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The Essence of Systems Chemistry
Open AccessFeature PaperArticle

Modelling Bacteria-Inspired Dynamics with Networks of Interacting Chemicals

1
School of Chemistry, University of Birmingham, Edgbaston B15 2TT, UK
2
Department of Chemical and Biological Engineering, University of Sheffield, Sheffield S1 3JD, UK
*
Author to whom correspondence should be addressed.
Received: 2 July 2019 / Revised: 24 July 2019 / Accepted: 25 July 2019 / Published: 29 July 2019
(This article belongs to the Special Issue Modelling Life-Like Behavior in Systems Chemistry)
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PDF [2283 KB, uploaded 29 July 2019]
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Abstract

One approach to understanding how life-like properties emerge involves building synthetic cellular systems that mimic certain dynamical features of living cells such as bacteria. Here, we developed a model of a reaction network in a cellular system inspired by the ability of bacteria to form a biofilm in response to increasing cell density. Our aim was to determine the role of chemical feedback in the dynamics. The feedback was applied through the enzymatic rate dependence on pH, as pH is an important parameter that controls the rates of processes in cells. We found that a switch in pH can be used to drive base-catalyzed gelation or precipitation of a substance in the external solution. A critical density of cells was required for gelation that was essentially independent of the pH-driven feedback. However, the cell pH reached a higher maximum as a result of the appearance of pH oscillations with feedback. Thus, we conclude that while feedback may not play a vital role in some density-dependent behavior in cellular systems, it nevertheless can be exploited to activate internally regulated cell processes at low cell densities. View Full-Text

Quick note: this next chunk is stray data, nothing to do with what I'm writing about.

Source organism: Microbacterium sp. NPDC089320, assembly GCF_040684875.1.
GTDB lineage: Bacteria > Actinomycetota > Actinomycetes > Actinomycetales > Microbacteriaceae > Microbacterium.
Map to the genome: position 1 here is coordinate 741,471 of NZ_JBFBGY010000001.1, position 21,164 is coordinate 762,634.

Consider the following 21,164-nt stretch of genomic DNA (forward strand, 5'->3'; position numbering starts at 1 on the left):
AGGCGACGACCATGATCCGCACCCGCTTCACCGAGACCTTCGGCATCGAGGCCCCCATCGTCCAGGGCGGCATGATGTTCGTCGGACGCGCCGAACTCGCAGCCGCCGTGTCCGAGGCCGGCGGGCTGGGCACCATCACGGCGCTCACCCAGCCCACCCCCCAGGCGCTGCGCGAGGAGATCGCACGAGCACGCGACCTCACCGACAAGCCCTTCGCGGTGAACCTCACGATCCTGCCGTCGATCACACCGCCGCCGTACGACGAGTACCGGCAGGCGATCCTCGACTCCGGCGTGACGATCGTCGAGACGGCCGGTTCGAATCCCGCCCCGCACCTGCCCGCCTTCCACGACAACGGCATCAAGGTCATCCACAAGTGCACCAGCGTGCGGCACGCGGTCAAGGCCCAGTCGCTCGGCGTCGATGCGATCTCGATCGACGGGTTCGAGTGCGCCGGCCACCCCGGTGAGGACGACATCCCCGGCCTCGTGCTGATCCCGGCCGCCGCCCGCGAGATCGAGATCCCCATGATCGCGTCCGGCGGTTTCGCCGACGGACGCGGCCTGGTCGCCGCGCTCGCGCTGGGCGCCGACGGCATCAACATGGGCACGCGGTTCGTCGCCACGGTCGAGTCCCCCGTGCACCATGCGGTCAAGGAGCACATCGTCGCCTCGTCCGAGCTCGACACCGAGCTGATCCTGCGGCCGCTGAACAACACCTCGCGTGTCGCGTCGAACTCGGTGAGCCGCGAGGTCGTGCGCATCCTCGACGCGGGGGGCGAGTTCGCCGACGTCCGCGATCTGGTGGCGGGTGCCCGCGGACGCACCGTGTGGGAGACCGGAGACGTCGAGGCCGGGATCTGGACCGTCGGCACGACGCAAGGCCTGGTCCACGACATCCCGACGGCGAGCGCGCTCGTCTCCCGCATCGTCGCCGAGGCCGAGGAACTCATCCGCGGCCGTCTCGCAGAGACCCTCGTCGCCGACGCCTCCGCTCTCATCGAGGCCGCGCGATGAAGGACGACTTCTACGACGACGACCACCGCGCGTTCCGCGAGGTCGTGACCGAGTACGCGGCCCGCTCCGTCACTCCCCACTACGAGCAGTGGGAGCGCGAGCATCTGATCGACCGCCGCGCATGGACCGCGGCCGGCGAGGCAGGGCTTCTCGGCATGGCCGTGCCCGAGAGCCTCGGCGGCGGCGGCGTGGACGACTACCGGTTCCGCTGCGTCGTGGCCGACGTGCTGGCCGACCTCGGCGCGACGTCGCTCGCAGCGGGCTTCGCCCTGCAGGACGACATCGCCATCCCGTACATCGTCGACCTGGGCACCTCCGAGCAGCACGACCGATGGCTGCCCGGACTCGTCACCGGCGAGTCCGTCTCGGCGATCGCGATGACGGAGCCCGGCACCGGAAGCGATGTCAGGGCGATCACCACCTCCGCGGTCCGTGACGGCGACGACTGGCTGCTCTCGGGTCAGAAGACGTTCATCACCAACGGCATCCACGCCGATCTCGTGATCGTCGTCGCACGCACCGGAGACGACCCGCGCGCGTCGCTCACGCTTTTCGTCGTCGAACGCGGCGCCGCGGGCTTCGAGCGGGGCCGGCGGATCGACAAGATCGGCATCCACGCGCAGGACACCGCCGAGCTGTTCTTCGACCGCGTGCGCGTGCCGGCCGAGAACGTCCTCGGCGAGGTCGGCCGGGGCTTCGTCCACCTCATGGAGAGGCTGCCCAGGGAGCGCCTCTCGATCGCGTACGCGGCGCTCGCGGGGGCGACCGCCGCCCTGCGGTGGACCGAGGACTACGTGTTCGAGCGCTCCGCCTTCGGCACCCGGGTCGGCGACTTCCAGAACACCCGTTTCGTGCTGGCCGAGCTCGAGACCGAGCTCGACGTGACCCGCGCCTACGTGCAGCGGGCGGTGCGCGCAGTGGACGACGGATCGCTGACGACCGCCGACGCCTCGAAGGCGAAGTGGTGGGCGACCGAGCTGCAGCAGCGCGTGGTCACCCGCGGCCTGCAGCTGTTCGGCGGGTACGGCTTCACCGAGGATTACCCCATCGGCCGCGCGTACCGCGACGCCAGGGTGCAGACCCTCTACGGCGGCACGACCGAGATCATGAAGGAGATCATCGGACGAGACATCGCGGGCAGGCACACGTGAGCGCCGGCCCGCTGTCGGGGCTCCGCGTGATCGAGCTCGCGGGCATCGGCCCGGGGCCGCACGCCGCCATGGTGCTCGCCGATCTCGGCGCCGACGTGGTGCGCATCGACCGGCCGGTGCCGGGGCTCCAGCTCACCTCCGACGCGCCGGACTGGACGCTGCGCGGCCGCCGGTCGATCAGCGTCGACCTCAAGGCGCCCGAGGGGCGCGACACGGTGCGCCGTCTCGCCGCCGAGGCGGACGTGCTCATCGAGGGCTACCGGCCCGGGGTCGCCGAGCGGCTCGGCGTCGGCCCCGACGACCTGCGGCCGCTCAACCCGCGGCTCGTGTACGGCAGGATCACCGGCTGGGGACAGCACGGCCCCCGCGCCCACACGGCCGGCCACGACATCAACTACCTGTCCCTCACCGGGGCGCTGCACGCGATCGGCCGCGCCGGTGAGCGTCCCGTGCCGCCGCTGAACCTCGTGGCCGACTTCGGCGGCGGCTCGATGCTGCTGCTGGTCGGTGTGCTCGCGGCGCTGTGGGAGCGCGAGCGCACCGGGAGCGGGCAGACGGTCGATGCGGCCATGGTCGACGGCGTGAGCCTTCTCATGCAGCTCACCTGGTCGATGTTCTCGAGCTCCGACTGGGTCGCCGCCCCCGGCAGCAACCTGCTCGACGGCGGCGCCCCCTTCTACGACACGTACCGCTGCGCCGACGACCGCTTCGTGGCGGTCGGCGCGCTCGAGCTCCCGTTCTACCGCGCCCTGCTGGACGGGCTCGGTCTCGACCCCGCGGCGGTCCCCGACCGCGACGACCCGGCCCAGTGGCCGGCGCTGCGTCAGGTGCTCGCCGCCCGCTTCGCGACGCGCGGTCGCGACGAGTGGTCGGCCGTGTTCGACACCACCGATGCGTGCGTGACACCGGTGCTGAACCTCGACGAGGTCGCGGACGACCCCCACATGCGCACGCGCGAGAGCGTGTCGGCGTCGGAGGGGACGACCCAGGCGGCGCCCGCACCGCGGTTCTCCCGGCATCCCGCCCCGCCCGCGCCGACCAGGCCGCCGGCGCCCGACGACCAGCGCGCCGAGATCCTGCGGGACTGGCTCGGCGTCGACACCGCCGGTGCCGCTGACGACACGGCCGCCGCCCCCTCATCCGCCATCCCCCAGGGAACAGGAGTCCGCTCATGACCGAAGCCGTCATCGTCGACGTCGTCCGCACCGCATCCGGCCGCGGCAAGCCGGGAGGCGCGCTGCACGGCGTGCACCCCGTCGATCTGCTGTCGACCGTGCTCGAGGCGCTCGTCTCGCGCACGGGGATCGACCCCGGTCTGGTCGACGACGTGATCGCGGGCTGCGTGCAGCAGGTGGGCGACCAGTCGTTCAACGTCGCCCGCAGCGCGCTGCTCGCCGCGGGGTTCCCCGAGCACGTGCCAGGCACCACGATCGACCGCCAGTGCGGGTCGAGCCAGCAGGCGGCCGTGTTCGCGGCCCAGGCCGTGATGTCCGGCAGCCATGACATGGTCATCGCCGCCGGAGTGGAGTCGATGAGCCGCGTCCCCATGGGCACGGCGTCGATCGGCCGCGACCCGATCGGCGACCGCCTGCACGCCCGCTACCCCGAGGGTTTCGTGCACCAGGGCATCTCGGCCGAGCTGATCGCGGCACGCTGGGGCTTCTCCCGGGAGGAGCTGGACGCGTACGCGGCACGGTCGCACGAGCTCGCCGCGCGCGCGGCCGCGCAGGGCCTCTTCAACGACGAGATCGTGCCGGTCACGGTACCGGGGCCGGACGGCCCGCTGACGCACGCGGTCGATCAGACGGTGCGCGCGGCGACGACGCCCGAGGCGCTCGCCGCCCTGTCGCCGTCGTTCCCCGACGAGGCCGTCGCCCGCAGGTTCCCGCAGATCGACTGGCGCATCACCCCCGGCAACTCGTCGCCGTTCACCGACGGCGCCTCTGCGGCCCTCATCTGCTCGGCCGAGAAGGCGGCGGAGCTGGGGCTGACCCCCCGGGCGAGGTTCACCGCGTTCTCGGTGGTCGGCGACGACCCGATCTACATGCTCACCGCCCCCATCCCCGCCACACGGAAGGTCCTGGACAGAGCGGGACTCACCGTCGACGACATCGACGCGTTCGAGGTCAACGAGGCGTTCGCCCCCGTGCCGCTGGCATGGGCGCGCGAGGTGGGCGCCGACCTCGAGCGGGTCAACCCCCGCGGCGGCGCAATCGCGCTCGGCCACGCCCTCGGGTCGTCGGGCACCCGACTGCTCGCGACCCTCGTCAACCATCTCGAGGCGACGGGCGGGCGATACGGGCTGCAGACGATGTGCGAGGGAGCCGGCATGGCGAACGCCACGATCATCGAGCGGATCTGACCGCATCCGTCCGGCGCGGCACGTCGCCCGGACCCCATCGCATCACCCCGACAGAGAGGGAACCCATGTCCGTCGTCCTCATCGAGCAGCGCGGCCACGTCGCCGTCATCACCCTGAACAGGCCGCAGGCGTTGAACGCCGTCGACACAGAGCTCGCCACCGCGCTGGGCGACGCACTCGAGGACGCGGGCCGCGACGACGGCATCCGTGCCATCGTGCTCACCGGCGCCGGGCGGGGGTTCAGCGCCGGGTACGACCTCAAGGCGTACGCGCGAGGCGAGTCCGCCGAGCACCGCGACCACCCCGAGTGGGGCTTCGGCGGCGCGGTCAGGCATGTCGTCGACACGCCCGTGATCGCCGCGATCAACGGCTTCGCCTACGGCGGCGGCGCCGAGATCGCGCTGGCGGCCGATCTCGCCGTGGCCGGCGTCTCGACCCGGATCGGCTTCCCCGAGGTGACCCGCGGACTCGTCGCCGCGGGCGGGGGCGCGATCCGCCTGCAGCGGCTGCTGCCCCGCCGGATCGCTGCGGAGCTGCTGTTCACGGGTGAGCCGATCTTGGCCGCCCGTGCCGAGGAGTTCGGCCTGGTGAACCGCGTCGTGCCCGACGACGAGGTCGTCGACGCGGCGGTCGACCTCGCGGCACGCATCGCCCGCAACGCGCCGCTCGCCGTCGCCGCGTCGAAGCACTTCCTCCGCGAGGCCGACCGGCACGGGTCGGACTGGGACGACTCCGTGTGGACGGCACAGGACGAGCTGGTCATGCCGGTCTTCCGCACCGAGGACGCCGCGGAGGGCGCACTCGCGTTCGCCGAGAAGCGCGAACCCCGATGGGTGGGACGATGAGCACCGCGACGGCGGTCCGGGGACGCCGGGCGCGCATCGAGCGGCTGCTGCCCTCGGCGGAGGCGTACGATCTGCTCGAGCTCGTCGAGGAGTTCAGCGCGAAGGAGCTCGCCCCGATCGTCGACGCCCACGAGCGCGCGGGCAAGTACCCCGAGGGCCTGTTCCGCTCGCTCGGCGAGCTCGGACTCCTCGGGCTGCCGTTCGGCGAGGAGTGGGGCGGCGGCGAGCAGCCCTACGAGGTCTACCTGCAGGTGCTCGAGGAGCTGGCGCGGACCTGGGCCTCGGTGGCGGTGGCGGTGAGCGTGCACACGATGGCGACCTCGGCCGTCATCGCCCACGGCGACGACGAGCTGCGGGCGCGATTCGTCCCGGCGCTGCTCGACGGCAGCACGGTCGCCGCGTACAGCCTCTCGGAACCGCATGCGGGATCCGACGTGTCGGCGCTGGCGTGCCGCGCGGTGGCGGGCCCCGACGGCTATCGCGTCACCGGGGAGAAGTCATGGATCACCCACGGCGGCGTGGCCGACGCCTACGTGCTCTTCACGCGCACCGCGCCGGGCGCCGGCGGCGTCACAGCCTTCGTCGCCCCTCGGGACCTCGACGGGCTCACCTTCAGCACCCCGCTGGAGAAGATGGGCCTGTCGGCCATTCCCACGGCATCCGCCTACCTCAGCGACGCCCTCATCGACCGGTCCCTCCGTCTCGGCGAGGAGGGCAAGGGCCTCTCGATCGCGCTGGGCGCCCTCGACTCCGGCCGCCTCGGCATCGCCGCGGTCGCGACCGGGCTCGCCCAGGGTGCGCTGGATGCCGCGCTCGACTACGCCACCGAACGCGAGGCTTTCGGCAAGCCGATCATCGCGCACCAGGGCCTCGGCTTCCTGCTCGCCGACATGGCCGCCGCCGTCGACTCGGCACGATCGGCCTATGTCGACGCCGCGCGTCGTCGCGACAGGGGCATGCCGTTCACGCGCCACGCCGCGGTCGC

Keywords: systems chemistry; reaction networks; autocatalysis; quorum sensing; bioinspired systems systems chemistry; reaction networks; autocatalysis; quorum sensing; bioinspired systems
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This is an open access article distributed under the Creative Commons Attribution License which permits unrestricted use, distribution, and reproduction in any medium, provided the original work is properly cited (CC BY 4.0).

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Bánsági, T., Jr.; Taylor, A.F. Modelling Bacteria-Inspired Dynamics with Networks of Interacting Chemicals. Life 2019, 9, 63.

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